Now that introduction is a little dramatic but reiteratively intended. We have a busy and categorically vast, intra-inter-dialogue; some fact and some thought.
Facts are somewhat binary, meaning information that is mostly non-negotiable and beyond doubt, unless ipso facto intended as such.
Thoughts are an amalgamation of believes, values, feelings and perceptions of fact with a much high variable probability.
Most unknowingly, we often contaminate our thoughts with an angle of fact in the hope of substantiating words to be the binary truth. We use this skill to present our case as impenetrable, or at the least in the desire for such outcome. Sometimes our thoughts are backed by experience and knowledge, and sometimes we reference others, all in the bid of increasing probability of fact.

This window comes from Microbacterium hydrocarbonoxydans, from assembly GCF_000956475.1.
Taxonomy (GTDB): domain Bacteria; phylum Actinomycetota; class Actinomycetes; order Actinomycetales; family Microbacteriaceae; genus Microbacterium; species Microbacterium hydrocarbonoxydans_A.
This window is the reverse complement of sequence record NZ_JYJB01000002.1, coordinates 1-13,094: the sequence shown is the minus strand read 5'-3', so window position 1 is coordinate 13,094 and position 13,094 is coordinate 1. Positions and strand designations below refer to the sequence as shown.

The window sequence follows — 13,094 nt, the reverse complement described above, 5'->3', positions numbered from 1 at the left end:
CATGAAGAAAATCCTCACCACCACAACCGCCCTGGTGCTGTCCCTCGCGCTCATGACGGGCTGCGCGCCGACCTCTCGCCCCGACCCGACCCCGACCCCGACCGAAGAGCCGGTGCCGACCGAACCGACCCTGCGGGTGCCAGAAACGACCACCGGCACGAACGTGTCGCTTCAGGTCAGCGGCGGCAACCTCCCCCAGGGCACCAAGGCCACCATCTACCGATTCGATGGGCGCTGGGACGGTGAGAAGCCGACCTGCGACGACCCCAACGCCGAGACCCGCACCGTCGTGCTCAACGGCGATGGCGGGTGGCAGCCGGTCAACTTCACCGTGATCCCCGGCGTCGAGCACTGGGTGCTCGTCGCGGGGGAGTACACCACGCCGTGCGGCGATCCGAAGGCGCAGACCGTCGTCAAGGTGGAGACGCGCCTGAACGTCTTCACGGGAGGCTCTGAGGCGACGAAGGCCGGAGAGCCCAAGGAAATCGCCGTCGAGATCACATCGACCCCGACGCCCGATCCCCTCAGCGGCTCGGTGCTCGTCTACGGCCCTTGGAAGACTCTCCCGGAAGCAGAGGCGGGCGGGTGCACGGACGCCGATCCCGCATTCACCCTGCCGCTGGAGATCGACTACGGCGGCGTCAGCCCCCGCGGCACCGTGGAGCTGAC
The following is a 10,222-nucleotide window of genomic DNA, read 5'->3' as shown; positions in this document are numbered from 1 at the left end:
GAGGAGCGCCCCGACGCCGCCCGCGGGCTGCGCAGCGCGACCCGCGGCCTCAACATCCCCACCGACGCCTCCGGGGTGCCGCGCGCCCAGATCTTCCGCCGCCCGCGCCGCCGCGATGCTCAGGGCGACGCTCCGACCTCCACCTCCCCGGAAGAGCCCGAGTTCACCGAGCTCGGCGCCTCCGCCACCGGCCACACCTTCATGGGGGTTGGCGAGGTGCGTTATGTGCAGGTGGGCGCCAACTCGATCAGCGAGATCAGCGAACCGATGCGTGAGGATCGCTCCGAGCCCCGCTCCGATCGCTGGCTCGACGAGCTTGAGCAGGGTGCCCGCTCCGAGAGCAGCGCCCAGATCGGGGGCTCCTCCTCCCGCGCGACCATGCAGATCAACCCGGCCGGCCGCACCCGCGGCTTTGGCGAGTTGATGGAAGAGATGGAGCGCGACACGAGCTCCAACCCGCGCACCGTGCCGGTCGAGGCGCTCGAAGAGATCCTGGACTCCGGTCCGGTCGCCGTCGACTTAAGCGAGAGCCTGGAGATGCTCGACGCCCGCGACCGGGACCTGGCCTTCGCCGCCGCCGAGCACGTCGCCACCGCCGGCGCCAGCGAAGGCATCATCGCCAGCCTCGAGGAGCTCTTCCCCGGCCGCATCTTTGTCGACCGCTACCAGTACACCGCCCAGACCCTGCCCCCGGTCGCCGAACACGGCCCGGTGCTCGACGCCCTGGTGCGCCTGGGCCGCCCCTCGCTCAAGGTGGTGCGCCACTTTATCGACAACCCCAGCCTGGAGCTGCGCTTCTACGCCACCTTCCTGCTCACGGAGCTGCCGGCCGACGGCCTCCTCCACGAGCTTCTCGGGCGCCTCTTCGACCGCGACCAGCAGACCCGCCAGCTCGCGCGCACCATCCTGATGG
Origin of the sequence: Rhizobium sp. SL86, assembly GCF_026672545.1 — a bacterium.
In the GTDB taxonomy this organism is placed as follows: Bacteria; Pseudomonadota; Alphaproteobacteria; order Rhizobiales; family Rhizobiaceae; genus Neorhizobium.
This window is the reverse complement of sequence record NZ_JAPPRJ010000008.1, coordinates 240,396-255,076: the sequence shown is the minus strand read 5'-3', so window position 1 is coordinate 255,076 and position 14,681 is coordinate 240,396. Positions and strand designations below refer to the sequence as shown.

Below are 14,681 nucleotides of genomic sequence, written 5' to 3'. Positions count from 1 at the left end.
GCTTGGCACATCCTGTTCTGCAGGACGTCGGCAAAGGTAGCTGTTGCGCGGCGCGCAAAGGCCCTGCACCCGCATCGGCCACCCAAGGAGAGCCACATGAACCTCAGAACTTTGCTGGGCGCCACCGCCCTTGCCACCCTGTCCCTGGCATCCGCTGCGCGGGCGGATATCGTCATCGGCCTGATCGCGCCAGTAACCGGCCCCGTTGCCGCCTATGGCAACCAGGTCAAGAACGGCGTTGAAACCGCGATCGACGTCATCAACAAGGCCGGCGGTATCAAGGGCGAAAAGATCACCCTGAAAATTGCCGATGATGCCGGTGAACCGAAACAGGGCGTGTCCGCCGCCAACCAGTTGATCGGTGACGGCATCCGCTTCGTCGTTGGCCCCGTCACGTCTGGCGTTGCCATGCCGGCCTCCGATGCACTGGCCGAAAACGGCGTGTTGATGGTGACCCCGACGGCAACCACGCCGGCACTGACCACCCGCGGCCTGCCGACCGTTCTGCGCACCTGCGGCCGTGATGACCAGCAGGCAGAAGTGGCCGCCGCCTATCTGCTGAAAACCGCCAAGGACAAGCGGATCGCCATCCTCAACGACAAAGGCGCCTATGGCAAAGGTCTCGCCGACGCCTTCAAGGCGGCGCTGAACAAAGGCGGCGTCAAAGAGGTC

The potential harm, however, is that the recipient of such conversations is left powerless due to the unobjectionable intent of such dialogue. Who can after all argue with Johnny’s certitude when backed with 15 years’ experience, four others in support, and quoting scripture from a science magazine? I've heard people said that God told them so! Now, who dare argue that?
Contaminated thought conveys a more profound message; “I am right, and you're not”. It just then makes sense that only a few such self-righteous connections survive in a world where we all desire conversational equality. After each inequitable transaction, most of us would gravitate to feeling small and cheated. We will walk away and feel deeply dissatisfied.
Exploring four questions might be a right place to start clarifying our contaminated dialogue :
How often do I to prove a point by turning thoughts into fact?
Who are the ones I do this with most?
What is underneath this need of me to be right sometimes?
What will happen if I present non-contaminated thoughts, thus allowing others to contribute freely?
There is much to say about why we contaminate our thoughts and facts. I’d recommend looking back to the time you turned seven.